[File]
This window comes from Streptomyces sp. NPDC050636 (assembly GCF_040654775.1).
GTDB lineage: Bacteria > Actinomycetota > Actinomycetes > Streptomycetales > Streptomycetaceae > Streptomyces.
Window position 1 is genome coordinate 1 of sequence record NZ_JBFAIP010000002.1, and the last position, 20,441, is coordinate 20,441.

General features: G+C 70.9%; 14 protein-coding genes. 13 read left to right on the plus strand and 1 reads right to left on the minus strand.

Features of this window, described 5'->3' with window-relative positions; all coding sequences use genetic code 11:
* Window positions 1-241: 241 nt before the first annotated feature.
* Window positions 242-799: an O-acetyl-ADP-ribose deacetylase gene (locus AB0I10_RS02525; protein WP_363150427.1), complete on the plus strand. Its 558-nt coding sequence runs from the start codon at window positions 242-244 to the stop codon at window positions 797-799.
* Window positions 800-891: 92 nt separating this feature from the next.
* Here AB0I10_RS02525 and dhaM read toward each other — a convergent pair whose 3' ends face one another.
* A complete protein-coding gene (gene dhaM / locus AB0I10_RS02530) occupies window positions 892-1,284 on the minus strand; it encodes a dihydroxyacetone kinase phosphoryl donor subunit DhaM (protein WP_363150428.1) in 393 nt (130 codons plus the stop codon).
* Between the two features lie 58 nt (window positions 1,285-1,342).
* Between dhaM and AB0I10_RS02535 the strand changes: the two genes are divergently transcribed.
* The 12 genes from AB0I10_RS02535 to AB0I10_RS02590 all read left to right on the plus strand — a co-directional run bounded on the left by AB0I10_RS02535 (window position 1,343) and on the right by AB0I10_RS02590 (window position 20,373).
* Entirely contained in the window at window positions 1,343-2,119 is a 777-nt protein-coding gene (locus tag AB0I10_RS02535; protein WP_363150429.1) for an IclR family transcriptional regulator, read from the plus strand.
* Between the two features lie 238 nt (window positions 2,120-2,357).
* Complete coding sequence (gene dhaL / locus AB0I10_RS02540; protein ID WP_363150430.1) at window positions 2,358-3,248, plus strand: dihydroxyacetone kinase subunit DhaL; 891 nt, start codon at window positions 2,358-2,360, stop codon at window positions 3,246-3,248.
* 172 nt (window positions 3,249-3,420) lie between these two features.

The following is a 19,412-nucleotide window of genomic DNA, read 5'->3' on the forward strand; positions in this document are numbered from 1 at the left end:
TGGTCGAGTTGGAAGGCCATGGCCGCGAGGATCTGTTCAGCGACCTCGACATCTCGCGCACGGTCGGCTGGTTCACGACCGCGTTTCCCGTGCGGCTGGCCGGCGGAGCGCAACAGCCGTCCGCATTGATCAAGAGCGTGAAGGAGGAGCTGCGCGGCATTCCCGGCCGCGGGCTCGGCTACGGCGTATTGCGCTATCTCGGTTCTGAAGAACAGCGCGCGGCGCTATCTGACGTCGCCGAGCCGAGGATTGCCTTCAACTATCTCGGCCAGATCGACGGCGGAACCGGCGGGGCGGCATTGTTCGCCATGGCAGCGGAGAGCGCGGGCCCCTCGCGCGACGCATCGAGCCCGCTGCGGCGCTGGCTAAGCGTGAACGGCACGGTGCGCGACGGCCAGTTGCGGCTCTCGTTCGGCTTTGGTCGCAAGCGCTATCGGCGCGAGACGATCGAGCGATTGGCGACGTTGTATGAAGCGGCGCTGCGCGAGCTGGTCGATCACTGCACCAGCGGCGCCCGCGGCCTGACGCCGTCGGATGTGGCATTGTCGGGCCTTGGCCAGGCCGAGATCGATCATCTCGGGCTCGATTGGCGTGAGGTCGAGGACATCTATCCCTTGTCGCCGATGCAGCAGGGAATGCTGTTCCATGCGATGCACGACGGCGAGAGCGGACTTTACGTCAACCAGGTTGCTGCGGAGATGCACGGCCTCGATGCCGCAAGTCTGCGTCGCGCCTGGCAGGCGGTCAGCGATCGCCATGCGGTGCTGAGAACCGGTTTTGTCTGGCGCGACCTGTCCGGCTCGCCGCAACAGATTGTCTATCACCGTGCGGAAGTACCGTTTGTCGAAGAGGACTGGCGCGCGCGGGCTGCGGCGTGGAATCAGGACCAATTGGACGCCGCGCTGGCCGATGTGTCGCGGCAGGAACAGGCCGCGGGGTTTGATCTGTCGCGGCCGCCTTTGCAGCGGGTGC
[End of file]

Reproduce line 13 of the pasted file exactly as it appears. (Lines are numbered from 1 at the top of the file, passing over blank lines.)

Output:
* The 12 genes from AB0I10_RS02535 to AB0I10_RS02590 all read left to right on the plus strand — a co-directional run bounded on the left by AB0I10_RS02535 (window position 1,343) and on the right by AB0I10_RS02590 (window position 20,373).